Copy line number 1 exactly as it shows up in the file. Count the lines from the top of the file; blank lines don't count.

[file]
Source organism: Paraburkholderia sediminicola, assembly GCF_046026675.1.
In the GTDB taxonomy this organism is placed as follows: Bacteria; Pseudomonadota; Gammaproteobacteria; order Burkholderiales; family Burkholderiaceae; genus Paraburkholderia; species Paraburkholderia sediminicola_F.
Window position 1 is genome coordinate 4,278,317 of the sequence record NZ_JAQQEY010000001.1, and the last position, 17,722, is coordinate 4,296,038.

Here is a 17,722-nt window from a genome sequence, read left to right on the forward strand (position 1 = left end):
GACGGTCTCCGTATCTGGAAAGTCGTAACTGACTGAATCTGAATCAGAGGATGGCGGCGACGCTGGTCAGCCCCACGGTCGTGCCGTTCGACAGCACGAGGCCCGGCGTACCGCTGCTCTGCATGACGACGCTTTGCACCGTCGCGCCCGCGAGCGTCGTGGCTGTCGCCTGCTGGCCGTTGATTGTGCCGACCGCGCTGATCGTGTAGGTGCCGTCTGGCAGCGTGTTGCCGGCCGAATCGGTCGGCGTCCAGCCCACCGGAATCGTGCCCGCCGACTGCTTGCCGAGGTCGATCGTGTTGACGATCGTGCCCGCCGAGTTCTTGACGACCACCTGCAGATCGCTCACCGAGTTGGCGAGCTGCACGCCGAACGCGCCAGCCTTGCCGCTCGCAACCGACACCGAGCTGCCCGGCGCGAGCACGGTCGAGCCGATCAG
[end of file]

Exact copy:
Source organism: Paraburkholderia sediminicola, assembly GCF_046026675.1.